This collection is about writing contests, a vibrant rhetorical practice traceable to rhetorical performances in ancient Greece. In their discussion of contests’ cultural work, the scholars who have contributed to this collection uncover important questions about our practices. For example, educational contests as epideictic rhetoric do indeed celebrate writing, but does this celebration merely relieve educators of the responsibility of finding ways for all writers to succeed? Contests designed to reward single winners and singly-authored works admirably celebrate hard work, but do they over-emphasize exceptional individual achievement over shared goals and communal reward for success? Taking a cultural-rhetorical approach to contests, each chapter demonstrates the cultural work the contests accomplish. The essays in Part I examine contests and riddles in classical Greek and Roman periods, educational contests in eighteenth-century Scotland, and the Lyceum movement in the Antebellum American South. The next set of essays discusses how contests leverage competition and reward in educational settings: medieval universities, American turn-of-the-century women’s colleges, twenty-first century scholarship-essay contests, and writing contests for speakers of other languages at the University of Portsmouth. The last set of essays examines popular contests, including poetry contests in Youth Spoken Word, popular American contests designed by marketers, and twenty-first century podcasting competitions. This collection, then, takes up contests as a cultural marker of our values, assumptions, and relationships to writing, contests, and competition.
Walter Ong pioneered the study of how orality and literacy mutually enrich each other in the evolution of human consciousness, arguing that verbal communication moves from orality to literacy and on to what he has termed the "secondary orality" of radio and television. The original essays in this volume explore the implications of Ong's work across the diverse fields of cultural history, literary theory, theology, philosophy, and anthropology. These scholars maintain that Ong's view of orality not only changes our readings of ancient and medieval texts, but that it also changes our understanding of the differing epistemologies of oral and literate cultures and of the coexistence of the oral and literate within a given culture.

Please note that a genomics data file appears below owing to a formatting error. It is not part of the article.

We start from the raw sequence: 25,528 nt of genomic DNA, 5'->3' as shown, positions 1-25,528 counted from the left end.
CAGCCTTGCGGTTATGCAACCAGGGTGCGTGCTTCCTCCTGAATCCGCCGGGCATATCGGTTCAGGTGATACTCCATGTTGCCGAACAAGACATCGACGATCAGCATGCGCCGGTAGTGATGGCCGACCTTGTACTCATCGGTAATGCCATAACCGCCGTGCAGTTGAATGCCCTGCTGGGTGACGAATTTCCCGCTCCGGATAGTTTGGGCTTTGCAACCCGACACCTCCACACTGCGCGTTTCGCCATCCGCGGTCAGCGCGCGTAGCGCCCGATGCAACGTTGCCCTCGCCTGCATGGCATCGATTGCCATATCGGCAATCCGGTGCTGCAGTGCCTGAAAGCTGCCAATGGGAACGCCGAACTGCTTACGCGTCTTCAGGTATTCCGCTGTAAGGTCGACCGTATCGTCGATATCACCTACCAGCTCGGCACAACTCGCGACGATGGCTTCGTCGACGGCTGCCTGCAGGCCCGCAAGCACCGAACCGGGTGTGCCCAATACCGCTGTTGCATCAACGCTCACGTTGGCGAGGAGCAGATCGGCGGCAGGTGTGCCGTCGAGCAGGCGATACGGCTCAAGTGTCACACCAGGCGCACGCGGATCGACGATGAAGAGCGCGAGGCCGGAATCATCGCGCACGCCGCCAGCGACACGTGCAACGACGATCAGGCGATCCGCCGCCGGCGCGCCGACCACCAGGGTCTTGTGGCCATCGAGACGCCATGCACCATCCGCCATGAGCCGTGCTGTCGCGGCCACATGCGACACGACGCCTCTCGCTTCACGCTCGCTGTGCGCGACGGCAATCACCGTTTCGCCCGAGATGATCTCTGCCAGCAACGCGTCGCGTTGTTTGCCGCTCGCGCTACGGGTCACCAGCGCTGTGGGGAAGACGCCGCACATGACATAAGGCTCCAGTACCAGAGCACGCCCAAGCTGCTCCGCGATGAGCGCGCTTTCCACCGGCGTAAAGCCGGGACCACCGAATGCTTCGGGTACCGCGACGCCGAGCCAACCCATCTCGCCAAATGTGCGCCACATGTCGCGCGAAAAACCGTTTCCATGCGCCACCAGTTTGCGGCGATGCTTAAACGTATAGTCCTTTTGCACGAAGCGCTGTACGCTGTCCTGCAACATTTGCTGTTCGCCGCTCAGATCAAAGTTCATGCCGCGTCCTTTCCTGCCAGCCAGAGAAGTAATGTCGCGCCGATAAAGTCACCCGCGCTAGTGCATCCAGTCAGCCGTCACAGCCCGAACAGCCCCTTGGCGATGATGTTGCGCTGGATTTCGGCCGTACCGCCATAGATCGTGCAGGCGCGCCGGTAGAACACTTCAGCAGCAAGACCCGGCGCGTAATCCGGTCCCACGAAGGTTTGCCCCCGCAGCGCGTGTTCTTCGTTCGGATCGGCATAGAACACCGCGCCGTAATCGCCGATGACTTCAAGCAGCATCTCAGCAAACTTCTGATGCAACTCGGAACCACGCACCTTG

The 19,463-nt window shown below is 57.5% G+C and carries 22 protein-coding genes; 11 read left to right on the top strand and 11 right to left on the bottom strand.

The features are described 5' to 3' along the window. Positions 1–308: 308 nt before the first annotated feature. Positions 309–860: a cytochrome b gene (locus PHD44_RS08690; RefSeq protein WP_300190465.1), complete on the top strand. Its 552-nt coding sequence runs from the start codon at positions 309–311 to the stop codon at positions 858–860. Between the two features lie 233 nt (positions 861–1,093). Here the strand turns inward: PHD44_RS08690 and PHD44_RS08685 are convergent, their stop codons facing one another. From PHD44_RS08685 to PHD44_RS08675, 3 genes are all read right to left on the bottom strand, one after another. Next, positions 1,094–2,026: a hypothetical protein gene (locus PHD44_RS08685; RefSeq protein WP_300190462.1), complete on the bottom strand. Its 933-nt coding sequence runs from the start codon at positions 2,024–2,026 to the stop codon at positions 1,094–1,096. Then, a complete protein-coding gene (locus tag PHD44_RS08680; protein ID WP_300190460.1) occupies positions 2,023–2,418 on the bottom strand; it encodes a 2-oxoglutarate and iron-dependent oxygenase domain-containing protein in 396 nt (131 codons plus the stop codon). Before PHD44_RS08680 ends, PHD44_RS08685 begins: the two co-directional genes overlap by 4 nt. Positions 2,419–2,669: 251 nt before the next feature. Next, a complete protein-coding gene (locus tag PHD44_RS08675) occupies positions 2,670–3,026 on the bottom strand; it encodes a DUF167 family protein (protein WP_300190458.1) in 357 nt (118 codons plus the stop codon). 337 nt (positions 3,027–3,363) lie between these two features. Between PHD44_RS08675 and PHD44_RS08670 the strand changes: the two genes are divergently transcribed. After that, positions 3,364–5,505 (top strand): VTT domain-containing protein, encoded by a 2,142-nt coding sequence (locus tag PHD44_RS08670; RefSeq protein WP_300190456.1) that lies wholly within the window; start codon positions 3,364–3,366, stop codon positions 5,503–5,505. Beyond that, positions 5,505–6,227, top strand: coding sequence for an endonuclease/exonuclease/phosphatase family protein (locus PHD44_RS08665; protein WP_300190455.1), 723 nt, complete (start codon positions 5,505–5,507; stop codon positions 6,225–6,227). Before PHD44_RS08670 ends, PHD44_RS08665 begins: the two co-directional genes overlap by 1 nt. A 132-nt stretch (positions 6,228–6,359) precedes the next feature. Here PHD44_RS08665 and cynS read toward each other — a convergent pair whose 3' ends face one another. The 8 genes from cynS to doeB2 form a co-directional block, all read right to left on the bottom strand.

Probes the interrelationship of violence and space in 10 contemporary American novels. James R. Giles examines 10 novels for the unique ways they explore violence and space as interrelated phenomena. These texts are Russell Banks’s Affliction, Cormac McCarthy’s Outer Dark and Child of God, Lewis Nordan’s Wolf Whistle, Dorothy Allison’s Bastard Out of Carolina, Don DeLillo’s End Zone, Denis Johnson’s Angels, Sherman Alexie’s Indian Killer, Robert Stone’s Dog Soldiers, and Bret Easton Ellis’s American Psycho. These stories take place in settings as diverse as small towns, college campuses, suburbs, the brokerage houses and luxury apartments of Wall Street, football stadiums, Appalachian hills, and America’s no-man’s-land of Greyhound bus stations and highways. Violence, Giles finds, is mythological and ritual in many of these novels, whereas it is treated as systemic and naturalistic in others. Giles locates each of the novels he studies on a continuum from the mythological to the naturalistic and argues that they represent a fourthspace at the margins of physical, social, and psychological space, a territory at the cultural borders of the mainstream. These textual spaces are so saturated with violence that they suggest little or no potential for change and affirmation and are as degraded as the physical, social, and mental spaces out of which they emerge.A concluding chapter extends the focus of The Spaces of Violence to texts by Jane Smiley, Toni Morrison, Edwidge Danticat, and Chuck Palahniuk, who treat the destructive effects of violence on family structures.